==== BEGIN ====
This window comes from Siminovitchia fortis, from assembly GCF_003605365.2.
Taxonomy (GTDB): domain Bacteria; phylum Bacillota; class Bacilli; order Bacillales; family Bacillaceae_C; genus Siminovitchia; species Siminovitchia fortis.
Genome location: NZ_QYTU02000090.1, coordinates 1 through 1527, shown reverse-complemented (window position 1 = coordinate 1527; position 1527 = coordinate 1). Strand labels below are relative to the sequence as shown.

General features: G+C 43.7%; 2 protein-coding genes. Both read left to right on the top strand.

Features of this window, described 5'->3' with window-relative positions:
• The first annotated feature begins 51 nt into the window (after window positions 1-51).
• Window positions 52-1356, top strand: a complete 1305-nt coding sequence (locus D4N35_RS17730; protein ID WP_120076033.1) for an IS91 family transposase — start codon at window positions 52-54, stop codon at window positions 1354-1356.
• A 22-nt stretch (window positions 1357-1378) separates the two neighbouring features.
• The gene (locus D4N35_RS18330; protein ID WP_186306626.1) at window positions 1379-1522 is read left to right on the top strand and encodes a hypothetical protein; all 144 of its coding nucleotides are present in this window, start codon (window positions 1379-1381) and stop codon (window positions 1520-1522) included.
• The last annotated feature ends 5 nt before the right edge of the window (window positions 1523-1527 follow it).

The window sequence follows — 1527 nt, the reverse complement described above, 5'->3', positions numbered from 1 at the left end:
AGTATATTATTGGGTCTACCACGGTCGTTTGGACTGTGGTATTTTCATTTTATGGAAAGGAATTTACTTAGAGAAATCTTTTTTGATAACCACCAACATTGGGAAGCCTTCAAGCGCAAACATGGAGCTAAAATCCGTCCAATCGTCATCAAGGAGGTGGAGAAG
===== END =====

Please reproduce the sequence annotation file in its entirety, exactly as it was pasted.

This window comes from Siminovitchia fortis, from assembly GCF_003605365.2.
Taxonomy (GTDB): domain Bacteria; phylum Bacillota; class Bacilli; order Bacillales; family Bacillaceae_C; genus Siminovitchia; species Siminovitchia fortis.
Genome location: NZ_QYTU02000090.1, coordinates 1 through 1527, shown reverse-complemented (window position 1 = coordinate 1527; position 1527 = coordinate 1). Strand labels below are relative to the sequence as shown.

General features: G+C 43.7%; 2 protein-coding genes. Both read left to right on the top strand.

Features of this window, described 5'->3' with window-relative positions:
• The first annotated feature begins 51 nt into the window (after window positions 1-51).
• Window positions 52-1356, top strand: a complete 1305-nt coding sequence (locus D4N35_RS17730; protein ID WP_120076033.1) for an IS91 family transposase — start codon at window positions 52-54, stop codon at window positions 1354-1356.
• A 22-nt stretch (window positions 1357-1378) separates the two neighbouring features.
• The gene (locus D4N35_RS18330; protein ID WP_186306626.1) at window positions 1379-1522 is read left to right on the top strand and encodes a hypothetical protein; all 144 of its coding nucleotides are present in this window, start codon (window positions 1379-1381) and stop codon (window positions 1520-1522) included.
• The last annotated feature ends 5 nt before the right edge of the window (window positions 1523-1527 follow it).

The window sequence follows — 1527 nt, the reverse complement described above, 5'->3', positions numbered from 1 at the left end:
AGTATATTATTGGGTCTACCACGGTCGTTTGGACTGTGGTATTTTCATTTTATGGAAAGGAATTTACTTAGAGAAATCTTTTTTGATAACCACCAACATTGGGAAGCCTTCAAGCGCAAACATGGAGCTAAAATCCGTCCAATCGTCATCAAGGAGGTGGAGAAG